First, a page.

5. Gold star Robert, nobody else has spotted that yet! The simple answer is that I'd already completed the loco before your detailing kit was announced. I decided I could make use of the spill plates but the rest went in the bits box. Paul A.
  6. So which size wheels are fitted to these, can KR models comment on this? KR seem to be happy to comment elsewhere on RMweb and this might be the different between me picking some up or not, as the ride height will be altered to suit. Paul A.
  7. There was only one MSC wooden wagon and this was ex-ketton cement. The unique 3 skip wagons used for calcining are still present. The MSC was in extremely poor condition when recovered from Ketton, the frames being life expired. The parts have now gone to another museum, where they are hoping to restore a rake of these. Paul A.
  8. In such small quantities that it would have come in by road. Certainly no evidence of dedicated rolling stock etc. The high explosive would have been kept securely with all the precautions you'd expect, but the low explosive (much more of this, quantity-wise) probably just in designated boxes in the workman's road vehicles. The idea in opencast ironstone quarries was for the charge to shatter the rock face just enough for an excavator to pick up the material. The explosive was drilled and stemmed in from above. Smaller charges were used to break up particularly large lumps. Paul A.
  9. I can confirm that steel guitar strings do indeed rust, especially if not wiped down between playing or after having been stored for a few months. Paul A.
  10. PGH made his own wheel centres in 7mm scale for his scratch built model. He doesn't post here anymore but can be found over on Western Thunder. Obviously Narrow Planet must also have this info, or know someone who does. This may all be academic ofcourse as the clearance of the motion bracket, slide bars, crosshead and overall assembly is unknown at this stage. Paul A.
  11. Hi Tom, Yes - Agenoria do one, the kits are now sold by Ragstone models. This is one of the earlier ones and won't give you too much grief, I've seen several built examples out and about. Paul A.
  12. For good measure here's a quick snap I took of the prototype earlier in the month. The notice under the nameplate notes the historical importance of the locomotive with reference to the proceedings at Harlaxton on the 14th of Feb, 1974. Paul A.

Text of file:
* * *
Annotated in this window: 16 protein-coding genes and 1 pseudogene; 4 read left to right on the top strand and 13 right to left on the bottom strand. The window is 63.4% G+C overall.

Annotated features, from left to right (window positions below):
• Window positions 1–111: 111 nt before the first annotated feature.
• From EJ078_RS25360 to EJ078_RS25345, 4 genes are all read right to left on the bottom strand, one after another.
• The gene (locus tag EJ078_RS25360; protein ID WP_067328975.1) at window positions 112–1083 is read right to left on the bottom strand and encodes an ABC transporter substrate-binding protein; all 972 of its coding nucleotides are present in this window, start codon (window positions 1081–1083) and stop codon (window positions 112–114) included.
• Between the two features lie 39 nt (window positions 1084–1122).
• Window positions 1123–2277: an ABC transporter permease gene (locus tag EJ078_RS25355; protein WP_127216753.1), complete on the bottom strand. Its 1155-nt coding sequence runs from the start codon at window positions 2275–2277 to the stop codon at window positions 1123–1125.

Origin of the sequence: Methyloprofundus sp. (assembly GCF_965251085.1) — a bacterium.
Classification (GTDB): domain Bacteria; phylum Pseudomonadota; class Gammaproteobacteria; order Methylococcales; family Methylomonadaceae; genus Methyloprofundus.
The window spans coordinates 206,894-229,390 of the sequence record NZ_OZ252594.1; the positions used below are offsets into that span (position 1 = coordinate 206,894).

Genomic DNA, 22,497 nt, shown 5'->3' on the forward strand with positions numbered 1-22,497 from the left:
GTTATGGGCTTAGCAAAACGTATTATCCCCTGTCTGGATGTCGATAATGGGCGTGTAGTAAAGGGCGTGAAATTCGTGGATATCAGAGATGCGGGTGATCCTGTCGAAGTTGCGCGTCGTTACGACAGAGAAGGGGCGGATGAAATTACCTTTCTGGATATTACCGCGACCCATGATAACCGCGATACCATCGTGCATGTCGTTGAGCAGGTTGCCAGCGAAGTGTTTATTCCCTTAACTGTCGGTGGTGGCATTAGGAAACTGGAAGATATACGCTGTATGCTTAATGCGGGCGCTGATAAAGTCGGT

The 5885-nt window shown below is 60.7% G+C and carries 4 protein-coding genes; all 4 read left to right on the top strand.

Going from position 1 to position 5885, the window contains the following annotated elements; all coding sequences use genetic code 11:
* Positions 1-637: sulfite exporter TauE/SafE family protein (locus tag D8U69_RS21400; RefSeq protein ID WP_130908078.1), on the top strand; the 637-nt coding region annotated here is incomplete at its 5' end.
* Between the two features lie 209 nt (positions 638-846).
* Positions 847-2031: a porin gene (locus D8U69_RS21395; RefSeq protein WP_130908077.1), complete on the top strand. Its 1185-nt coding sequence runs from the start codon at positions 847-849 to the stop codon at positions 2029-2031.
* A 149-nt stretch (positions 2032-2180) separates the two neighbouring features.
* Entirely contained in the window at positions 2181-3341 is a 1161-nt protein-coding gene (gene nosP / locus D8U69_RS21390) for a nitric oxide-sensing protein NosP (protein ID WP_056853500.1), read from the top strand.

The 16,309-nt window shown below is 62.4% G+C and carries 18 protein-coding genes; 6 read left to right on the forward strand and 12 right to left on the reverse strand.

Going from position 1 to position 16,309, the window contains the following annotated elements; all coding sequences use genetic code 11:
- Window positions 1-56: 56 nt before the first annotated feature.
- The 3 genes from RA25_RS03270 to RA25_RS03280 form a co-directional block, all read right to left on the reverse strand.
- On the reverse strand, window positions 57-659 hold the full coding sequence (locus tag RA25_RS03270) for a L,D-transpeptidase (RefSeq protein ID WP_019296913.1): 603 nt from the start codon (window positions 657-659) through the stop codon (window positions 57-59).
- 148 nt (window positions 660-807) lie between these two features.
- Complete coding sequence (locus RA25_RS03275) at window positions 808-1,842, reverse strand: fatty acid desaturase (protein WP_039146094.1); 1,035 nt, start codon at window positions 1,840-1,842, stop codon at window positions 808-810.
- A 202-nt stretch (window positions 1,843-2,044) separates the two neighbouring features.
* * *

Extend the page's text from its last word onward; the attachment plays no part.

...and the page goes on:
13. Hi All, Another loco post now, albeit fairly pedestrian compared to the last couple. 30 ton Sentinel S10201 "Betty" (No relation to the Peckett covered earlier in the thread...) This loco was one of eight 30-ton examples built in 1964 for the Oxfordshire Ironstone Company, Wroxton and was fitted with buckeye couplers to work iron ore dumpcars. This design is lighter than the standard catalogue offering in order to put less strain on the basic and often poorly-ballasted quarry trackwork. The name was transferred from an earlier Hudswell Clarke locomotive, though the plates were originally sourced through the Hunslet Engine Company. OIC also had five 40-ton Sentinels, more on this in a later post. Upon closure of the quarries at Wroxton Betty was transferred to Harlaxton Ironstone Quarry in September 1967 and given the Stewarts and Lloyds plant number 8411/03. The loco had the somewhat dubious honour of hauling the last ironstone train from Harlaxton Ironstone Quarry on St. Valentines Day 1974 (the date referred to locally at the time as Black Valentines). Following a rebuild at Andrew Barclays works in May 1974 the loco was sold to NCB South Durham Area in December 1976 and sent to Blackhall Colliery County Durham and then later on to NCB Coal Products Division, Derwenthaugh. In April 1986 she was happily preserved at Cottesmore and is restored and operational. The model represents S10201 in early 1970's condition at Harlaxton and uses the Hornby model as a base with the valance join line filled and sanded flush. The sandbox spill plates are by RTmodels and the Sentinel motifs and Swords by Judith Edge. The coupling pockets (by this time the buckeyes themselves were removed, but the pockets remained) were scratch built from fret waste. The lifting eyes were also drilled out. Paul A.